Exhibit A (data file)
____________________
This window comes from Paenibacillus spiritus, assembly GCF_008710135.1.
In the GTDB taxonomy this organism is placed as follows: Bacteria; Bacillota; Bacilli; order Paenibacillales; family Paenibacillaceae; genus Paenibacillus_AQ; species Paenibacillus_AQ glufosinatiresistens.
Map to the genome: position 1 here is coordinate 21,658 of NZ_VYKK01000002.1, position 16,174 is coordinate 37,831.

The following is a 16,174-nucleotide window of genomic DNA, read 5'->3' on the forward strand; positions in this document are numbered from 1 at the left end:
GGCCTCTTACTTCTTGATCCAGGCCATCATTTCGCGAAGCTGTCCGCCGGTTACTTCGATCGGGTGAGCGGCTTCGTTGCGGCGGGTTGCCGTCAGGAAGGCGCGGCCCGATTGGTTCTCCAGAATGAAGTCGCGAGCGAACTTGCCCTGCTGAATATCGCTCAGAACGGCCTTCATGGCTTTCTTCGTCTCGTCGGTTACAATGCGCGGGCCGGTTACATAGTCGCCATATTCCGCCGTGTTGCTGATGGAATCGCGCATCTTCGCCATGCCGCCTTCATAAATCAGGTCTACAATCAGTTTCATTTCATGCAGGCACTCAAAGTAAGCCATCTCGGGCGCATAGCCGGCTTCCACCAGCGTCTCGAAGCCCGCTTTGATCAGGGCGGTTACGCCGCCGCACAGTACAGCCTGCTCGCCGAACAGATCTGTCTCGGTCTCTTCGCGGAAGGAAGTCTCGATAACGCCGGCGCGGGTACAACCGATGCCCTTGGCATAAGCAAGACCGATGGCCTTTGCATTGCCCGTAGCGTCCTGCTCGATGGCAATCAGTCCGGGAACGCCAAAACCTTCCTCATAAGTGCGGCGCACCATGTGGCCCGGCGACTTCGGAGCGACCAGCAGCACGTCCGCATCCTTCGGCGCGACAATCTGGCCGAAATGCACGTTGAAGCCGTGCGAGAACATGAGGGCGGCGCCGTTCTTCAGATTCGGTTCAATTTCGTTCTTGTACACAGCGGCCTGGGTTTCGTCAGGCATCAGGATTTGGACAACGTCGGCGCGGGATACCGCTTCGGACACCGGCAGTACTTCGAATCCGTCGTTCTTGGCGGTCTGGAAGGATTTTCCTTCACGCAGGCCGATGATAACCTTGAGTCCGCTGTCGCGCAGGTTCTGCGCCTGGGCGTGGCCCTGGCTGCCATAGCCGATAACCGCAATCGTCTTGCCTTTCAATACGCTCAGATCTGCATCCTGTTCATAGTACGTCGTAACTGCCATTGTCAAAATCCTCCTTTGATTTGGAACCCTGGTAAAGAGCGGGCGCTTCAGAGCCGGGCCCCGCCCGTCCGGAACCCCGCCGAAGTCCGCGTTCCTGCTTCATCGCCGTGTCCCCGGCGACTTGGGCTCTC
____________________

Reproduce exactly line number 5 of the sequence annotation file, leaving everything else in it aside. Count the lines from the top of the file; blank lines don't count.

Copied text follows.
GGCCTCTTACTTCTTGATCCAGGCCATCATTTCGCGAAGCTGTCCGCCGGTTACTTCGATCGGGTGAGCGGCTTCGTTGCGGCGGGTTGCCGTCAGGAAGGCGCGGCCCGATTGGTTCTCCAGAATGAAGTCGCGAGCGAACTTGCCCTGCTGAATATCGCTCAGAACGGCCTTCATGGCTTTCTTCGTCTCGTCGGTTACAATGCGCGGGCCGGTTACATAGTCGCCATATTCCGCCGTGTTGCTGATGGAATCGCGCATCTTCGCCATGCCGCCTTCATAAATCAGGTCTACAATCAGTTTCATTTCATGCAGGCACTCAAAGTAAGCCATCTCGGGCGCATAGCCGGCTTCCACCAGCGTCTCGAAGCCCGCTTTGATCAGGGCGGTTACGCCGCCGCACAGTACAGCCTGCTCGCCGAACAGATCTGTCTCGGTCTCTTCGCGGAAGGAAGTCTCGATAACGCCGGCGCGGGTACAACCGATGCCCTTGGCATAAGCAAGACCGATGGCCTTTGCATTGCCCGTAGCGTCCTGCTCGATGGCAATCAGTCCGGGAACGCCAAAACCTTCCTCATAAGTGCGGCGCACCATGTGGCCCGGCGACTTCGGAGCGACCAGCAGCACGTCCGCATCCTTCGGCGCGACAATCTGGCCGAAATGCACGTTGAAGCCGTGCGAGAACATGAGGGCGGCGCCGTTCTTCAGATTCGGTTCAATTTCGTTCTTGTACACAGCGGCCTGGGTTTCGTCAGGCATCAGGATTTGGACAACGTCGGCGCGGGATACCGCTTCGGACACCGGCAGTACTTCGAATCCGTCGTTCTTGGCGGTCTGGAAGGATTTTCCTTCACGCAGGCCGATGATAACCTTGAGTCCGCTGTCGCGCAGGTTCTGCGCCTGGGCGTGGCCCTGGCTGCCATAGCCGATAACCGCAATCGTCTTGCCTTTCAATACGCTCAGATCTGCATCCTGTTCATAGTACGTCGTAACTGCCATTGTCAAAATCCTCCTTTGATTTGGAACCCTGGTAAAGAGCGGGCGCTTCAGAGCCGGGCCCCGCCCGTCCGGAACCCCGCCGAAGTCCGCGTTCCTGCTTCATCGCCGTGTCCCCGGCGACTTGGGCTCTC